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How to Winter Sow Echinacea Seeds

Winter sowing in milk jugs is a cheap and easy way to start seeds outside! I'll show you how I'm winter sowing echinacea with this method step by step!

How to Winter Sow Echinacea

Echinacea purpurea, commonly known as purple coneflower, is a perennial plant renowned for its striking purple blooms and medicinal properties. Native to North America, this plant can attract butterflies and other pollinators to your garden.

Growing Echinacea from seed is super easy when winter sowing. This plant-it-and-forget-it method involves sowing the seeds in a milk jug or other clear container and placing it outside over the winter. Come spring, the seedlings are ready to plant out in the garden!

winter sowing echinacea in milk jugs

While you can also direct sow echinacea seeds in the garden in fall, it comes with a few risks. Your seeds could be eaten by birds and other animals, or they could wash away in a heavy rain. You might even accidentally "weed" the seedlings you wanted to grow!

Winter sowing in milk jugs provides the same cold stratification process, but in a more controlled environment. Here's how!

Purple Coneflower at a Glance

Botanical NameEchinacea purpurea
Common NamePurple Coneflower
Plant TypePerennial
Native HabitatNorth America
Height2 to 5 feet
Flowering TimeEarly to Late Summer
Sun ExposureFull to Part Sun
Soil TypeWell-Draining, Neutral to Slightly Acidic
Seed Sowing Depth⅛ inch
Germination Time10-20 days after stratification
Spacing8-12 inches apart

Echinacea Varieties

Purple coneflower, E. purpurea, is one of ten species in the Echinacea family. Plant breeders have developed numerous new cultivars that expand the color range into red, pink, orange, and multi-color blooms.

pink and yellow echinacea flowers

While E. purpurea does not need to be prechilled, germination is greatly enhanced if they experience at least a week of cold temperatures. Other types of echinacea require weeks of cold stratification in order to break dormancy, so check your seed packet for more information.

How to Winter Sow Purple Coneflower Seeds

While winter sowing takes a bit of pre-planning, it's so much easier than starting seeds in trays indoors. Let Mother Nature do the chilling and watering for you!

Prepare the jug

Wash out a milk jug and cut drainage holes in the bottom. Then use a utility knife to cut it in half, leaving a few inches intact under the handle to act as a hinge.

cutting milk jug in half with a box cutter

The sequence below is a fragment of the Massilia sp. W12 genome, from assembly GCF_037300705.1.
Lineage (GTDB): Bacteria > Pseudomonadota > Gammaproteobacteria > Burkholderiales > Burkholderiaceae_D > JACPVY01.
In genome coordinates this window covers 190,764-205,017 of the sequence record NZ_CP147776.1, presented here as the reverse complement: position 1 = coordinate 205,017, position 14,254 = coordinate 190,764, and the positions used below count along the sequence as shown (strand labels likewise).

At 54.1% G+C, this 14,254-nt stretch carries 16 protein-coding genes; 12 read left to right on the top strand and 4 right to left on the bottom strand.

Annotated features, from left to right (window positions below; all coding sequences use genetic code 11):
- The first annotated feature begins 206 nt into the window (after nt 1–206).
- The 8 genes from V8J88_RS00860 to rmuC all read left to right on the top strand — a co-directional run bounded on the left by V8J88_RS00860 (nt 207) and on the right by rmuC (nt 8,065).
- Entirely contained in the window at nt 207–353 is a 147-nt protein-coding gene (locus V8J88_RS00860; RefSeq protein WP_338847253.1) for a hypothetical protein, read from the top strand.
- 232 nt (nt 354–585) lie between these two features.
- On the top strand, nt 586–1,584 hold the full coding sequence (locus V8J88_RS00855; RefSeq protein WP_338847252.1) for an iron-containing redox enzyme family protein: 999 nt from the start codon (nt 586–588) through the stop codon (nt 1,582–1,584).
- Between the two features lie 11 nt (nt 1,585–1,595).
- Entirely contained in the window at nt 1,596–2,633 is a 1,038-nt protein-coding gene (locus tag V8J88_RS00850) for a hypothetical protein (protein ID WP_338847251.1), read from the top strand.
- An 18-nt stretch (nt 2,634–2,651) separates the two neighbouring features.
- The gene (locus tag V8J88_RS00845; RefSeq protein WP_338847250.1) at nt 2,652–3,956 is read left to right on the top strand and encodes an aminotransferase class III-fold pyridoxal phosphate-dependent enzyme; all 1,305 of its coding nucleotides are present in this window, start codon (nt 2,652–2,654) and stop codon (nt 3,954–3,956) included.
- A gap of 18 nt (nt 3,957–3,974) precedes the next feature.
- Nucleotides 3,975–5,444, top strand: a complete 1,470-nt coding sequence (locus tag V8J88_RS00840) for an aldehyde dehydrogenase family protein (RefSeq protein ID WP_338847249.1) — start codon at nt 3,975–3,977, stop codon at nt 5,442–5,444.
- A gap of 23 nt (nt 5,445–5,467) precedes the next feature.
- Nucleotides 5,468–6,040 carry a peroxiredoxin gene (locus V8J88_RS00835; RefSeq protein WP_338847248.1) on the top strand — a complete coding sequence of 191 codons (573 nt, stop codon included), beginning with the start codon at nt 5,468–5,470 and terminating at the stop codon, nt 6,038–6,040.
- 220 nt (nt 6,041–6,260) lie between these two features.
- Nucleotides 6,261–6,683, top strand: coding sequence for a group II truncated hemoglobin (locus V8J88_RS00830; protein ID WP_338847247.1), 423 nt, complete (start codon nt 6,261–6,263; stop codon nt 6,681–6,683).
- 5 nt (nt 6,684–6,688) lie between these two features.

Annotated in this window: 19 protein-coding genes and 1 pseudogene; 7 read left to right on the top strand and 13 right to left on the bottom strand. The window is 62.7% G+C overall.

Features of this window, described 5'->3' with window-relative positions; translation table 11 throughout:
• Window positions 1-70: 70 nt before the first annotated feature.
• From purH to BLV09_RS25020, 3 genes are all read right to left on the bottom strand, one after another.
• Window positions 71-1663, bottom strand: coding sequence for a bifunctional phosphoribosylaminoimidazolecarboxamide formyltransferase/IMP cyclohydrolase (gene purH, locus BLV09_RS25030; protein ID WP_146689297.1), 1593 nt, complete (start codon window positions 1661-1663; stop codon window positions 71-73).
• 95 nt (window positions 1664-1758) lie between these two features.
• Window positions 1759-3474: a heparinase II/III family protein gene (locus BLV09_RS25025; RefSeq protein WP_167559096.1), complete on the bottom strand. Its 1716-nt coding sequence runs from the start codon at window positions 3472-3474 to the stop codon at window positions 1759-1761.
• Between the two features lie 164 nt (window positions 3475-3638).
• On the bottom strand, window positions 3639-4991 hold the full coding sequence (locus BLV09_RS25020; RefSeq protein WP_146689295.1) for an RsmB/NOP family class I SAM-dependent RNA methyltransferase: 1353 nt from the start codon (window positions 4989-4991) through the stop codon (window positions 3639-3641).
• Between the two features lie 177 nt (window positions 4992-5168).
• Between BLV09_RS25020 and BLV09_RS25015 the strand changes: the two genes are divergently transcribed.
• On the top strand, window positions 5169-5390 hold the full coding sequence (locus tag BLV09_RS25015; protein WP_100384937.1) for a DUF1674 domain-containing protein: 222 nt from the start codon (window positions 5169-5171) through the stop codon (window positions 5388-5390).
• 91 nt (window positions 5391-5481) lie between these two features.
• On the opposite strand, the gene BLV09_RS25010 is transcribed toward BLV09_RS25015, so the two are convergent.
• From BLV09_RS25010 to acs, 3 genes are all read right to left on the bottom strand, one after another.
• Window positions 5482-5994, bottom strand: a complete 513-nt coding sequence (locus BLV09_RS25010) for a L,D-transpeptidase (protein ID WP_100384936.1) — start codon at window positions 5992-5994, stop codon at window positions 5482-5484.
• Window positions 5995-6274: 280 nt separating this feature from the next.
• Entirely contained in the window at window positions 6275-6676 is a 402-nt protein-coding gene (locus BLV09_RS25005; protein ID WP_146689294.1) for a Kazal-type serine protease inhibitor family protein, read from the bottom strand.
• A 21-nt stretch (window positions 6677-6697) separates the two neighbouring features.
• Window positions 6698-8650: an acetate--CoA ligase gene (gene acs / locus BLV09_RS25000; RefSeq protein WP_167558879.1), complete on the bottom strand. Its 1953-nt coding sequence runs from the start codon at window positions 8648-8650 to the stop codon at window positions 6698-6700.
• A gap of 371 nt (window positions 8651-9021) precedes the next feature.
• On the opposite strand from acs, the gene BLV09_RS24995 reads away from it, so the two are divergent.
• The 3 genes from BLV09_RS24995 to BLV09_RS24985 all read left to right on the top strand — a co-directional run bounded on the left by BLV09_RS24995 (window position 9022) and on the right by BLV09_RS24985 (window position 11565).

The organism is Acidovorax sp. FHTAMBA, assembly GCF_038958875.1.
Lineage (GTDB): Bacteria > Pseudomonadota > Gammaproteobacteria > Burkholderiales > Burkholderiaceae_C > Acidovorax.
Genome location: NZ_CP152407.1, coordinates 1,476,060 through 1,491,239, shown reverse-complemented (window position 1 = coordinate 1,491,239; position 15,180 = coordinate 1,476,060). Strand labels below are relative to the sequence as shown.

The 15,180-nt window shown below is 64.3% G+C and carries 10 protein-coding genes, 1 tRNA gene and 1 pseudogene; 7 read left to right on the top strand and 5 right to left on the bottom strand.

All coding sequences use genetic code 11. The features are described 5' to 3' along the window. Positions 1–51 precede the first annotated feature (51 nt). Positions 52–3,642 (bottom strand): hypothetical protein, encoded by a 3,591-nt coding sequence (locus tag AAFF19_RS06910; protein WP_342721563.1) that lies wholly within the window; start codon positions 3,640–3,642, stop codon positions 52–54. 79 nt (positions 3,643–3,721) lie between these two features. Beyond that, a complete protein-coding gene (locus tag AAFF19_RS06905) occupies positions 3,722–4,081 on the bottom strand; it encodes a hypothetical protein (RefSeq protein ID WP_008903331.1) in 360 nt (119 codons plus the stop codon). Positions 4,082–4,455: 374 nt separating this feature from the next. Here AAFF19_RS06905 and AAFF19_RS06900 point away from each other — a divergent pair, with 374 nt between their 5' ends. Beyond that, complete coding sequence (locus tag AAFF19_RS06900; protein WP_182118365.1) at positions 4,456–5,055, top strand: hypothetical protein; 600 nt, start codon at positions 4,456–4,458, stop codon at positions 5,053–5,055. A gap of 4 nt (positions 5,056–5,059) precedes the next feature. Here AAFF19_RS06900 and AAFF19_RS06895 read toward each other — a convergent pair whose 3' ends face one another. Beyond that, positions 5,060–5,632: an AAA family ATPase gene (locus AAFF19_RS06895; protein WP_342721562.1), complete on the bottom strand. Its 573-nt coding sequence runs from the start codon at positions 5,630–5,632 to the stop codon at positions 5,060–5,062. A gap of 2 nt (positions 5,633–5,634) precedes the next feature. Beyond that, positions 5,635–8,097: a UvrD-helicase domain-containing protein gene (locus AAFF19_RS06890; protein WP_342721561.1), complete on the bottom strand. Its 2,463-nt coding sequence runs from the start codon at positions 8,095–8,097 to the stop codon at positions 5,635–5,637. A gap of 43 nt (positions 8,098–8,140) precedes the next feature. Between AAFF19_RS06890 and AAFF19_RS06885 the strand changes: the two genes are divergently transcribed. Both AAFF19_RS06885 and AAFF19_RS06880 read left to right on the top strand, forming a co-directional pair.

Open up your container and fill the bottom with damp, well-draining potting soil. Seed starting mix tends to dry out too quickly for this method.

milk jug for winter sowing seeds open

Plant the seeds

Echinacea seeds need light to germinate, so just sprinkle them over the top of the soil and press lightly to ensure good contact.

pressing echinacea seeds into the soil in a milk jug for winter sowing

Give them a light watering to settle the seeds into place.

watering echinacea seeds in milk jug

Close up the jug and place it outside

Wrap the jug with duct tape along the cut to seal it back up. Don't forget to label it, so you know what you planted!

wrapping duct tape around the outside of the milk jug with seeds inside

Set your jugs in a sunny spot outside with the caps off. This will allow moisture to drip inside and water your seeds naturally. If you're experiencing a long dry spell, you can stick a spray nozzle into the hole for a quick watering. That's never really a problem for us here in rainy Seattle! 🙂

winter sowing in milk jugs outside

I had great success with this method last year when winter sowing poppies. Just look at all those seedlings! I'll update this article with pictures of my echinacea seedlings when they sprout in the spring.

poppy seedlings in milk jug

Planting echinacea seedlings

When the weather starts to warm up, open up the jug and leave the top half off unless temperatures dip below freezing. This will allow for more air circulation around your seedlings, and will prevent them from getting too warm in their little greenhouse.

echinacea seedling

Unlike seeds that are started indoors, winter sown seedlings don't need to be hardened off. When the ground gets warmer and is easily worked, gently separate them and plant at the same depth as before. Easy peasy!

Have you tried winter sowing echinacea before? I'd love to hear about your experience in the comments below!